[1] The defendant moved for a now trial, and the motion was denied. The motion contained the usual grounds that the verdict was contrary to the evidence and the law, and that the court erred in refusing to direct a verdict for the defendant and erred in admitting in evidence certain plats in plaintiff's behalf "contradictory to the plat in evidence on which the plaintiffs declaration was based."  The fifth ground was that the court "erred in admitting and/or rejecting certain evidence in the trial or the case material and relevant to the issues over the objection of the defendant."

That ground of the motion was too general and indefinite to direct the trial court's attention to the particular error alleged by the mover to have been committed. The purpose of a motion for a new trial, which in the early history of the common law was not allowed, Warner v. Goding 91 Fla. 260, 107 So. 406, is to specifically direct the attention of the trial court to the alleged error it committed by him in order that he may reconsider his ruling and correct it if he deems proper to do so, but to state in a motion that the court admitted or rejected evidence, and did both over  the defendant's objection, which evidence was "material to the Issues," Introduces an element of vagueness Into the point sought to be presented which cannot be easily overcome, If at all.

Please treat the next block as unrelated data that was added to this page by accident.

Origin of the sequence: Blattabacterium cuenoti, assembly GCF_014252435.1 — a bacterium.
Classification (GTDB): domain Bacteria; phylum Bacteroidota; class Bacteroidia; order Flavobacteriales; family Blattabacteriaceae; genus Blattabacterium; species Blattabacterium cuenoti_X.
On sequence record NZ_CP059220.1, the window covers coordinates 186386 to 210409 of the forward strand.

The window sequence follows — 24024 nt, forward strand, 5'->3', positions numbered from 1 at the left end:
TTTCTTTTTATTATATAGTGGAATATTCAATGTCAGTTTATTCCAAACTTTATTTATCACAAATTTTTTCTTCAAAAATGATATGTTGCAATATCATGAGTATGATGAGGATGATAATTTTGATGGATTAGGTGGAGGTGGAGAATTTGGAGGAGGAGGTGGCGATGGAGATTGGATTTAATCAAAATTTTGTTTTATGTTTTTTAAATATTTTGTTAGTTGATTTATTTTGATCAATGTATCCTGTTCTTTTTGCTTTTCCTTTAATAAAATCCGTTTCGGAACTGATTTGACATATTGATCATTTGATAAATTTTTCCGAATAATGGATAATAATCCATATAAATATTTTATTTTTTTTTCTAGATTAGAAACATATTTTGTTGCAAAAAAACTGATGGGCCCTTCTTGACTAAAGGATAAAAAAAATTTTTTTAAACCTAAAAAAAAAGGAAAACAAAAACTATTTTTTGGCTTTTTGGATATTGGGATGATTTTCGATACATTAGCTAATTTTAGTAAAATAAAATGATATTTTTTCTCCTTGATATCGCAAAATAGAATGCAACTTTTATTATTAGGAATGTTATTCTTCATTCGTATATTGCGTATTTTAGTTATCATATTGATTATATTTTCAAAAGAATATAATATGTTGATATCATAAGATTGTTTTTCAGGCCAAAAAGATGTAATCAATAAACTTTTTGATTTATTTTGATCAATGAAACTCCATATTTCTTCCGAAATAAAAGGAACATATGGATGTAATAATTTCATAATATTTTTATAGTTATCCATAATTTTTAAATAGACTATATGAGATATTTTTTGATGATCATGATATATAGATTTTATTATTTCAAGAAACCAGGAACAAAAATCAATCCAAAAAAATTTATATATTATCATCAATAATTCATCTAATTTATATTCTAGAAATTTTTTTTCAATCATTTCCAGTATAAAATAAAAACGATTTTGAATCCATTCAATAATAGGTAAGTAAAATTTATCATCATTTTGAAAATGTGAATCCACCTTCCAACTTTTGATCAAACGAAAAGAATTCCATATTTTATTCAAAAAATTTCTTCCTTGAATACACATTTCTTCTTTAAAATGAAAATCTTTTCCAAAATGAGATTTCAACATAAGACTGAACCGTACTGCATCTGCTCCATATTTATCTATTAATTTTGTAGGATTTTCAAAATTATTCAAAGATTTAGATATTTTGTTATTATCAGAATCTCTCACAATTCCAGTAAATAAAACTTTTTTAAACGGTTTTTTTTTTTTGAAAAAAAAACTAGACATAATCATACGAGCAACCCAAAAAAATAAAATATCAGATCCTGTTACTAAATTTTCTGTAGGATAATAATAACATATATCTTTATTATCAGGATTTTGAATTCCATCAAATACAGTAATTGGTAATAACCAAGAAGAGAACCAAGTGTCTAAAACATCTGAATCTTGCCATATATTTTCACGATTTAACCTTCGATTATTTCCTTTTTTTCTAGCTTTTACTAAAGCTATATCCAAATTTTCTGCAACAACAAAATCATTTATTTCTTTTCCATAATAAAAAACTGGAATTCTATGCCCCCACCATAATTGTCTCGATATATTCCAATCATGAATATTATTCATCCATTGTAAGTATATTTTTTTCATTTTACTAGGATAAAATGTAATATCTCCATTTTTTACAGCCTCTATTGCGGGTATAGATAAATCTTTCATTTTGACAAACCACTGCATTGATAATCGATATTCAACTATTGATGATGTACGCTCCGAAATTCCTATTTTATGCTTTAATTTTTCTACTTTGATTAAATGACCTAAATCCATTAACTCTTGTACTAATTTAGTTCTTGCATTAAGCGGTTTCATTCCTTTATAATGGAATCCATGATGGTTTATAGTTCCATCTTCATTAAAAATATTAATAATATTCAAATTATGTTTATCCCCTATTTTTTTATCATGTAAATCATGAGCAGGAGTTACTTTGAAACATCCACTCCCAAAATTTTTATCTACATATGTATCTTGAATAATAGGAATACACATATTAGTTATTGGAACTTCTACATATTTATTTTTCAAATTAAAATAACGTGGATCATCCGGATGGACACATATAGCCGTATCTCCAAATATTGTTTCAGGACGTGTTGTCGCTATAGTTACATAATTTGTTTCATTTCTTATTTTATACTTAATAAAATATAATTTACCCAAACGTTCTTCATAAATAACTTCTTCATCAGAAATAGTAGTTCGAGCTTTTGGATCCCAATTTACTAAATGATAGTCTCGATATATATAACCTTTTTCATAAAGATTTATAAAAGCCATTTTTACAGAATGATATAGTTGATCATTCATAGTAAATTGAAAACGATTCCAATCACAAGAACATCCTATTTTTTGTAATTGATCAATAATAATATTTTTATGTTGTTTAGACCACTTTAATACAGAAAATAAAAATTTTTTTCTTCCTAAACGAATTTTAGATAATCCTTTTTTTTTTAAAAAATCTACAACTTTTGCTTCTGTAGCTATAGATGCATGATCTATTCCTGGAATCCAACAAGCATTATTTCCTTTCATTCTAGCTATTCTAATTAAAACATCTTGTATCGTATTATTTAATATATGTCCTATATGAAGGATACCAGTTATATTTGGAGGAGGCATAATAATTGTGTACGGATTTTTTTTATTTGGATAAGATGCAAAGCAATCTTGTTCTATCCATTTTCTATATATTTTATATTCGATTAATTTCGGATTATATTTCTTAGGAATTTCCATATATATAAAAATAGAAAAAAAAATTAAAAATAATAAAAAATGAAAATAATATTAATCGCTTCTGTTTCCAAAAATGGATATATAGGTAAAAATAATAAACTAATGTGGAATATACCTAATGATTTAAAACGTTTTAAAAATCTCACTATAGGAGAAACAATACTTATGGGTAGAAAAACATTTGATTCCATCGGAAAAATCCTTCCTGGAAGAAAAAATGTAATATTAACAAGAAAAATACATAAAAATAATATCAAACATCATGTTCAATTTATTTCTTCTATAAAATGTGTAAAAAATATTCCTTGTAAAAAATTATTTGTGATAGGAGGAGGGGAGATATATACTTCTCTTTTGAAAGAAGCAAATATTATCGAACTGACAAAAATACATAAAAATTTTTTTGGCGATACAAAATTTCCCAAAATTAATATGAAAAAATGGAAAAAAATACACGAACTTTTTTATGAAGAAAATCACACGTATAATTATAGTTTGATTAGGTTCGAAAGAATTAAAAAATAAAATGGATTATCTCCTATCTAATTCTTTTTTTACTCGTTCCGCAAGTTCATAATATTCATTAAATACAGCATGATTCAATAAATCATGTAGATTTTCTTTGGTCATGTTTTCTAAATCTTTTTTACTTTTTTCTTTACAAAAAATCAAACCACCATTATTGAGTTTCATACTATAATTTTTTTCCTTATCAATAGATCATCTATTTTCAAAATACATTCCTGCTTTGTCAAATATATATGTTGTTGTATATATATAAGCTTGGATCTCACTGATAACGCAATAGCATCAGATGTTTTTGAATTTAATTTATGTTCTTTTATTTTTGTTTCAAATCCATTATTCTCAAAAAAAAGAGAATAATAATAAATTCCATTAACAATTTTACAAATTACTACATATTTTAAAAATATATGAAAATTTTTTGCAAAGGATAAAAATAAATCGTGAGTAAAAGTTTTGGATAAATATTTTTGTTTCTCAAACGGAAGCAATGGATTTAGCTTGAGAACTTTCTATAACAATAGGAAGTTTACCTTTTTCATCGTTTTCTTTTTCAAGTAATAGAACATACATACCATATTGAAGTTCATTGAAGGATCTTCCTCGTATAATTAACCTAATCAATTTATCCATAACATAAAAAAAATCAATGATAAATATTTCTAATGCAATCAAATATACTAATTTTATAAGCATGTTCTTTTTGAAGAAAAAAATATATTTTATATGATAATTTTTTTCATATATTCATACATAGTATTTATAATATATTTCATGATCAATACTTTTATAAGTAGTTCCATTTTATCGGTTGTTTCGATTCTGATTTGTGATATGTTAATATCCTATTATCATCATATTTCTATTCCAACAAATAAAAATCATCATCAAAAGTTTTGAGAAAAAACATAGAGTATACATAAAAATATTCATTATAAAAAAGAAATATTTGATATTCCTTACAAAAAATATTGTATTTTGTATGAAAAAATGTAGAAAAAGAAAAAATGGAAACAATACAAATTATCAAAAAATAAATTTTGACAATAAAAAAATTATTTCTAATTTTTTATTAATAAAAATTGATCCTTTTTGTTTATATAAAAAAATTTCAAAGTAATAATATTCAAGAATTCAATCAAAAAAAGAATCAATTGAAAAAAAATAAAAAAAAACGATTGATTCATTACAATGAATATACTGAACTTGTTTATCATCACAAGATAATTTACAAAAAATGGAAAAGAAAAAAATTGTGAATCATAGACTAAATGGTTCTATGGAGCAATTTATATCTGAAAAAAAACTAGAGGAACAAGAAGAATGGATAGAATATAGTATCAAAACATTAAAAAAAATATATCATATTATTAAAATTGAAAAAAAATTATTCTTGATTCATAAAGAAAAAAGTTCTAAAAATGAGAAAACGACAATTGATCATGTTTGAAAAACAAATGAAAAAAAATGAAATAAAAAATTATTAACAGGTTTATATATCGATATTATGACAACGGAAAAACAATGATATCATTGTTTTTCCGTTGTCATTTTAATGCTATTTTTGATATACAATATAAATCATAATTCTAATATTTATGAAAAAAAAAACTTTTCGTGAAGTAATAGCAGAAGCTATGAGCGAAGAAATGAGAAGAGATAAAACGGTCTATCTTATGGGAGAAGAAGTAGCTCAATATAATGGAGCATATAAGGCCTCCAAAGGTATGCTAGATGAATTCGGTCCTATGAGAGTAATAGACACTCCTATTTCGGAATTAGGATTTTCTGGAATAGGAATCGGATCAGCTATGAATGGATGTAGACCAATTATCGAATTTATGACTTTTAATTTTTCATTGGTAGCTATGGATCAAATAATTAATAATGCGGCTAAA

The plaintiff seeks to reverse the judgment on a writ of error which was returnable to this court In August, 1932, and orally argued here on October 31, 1933.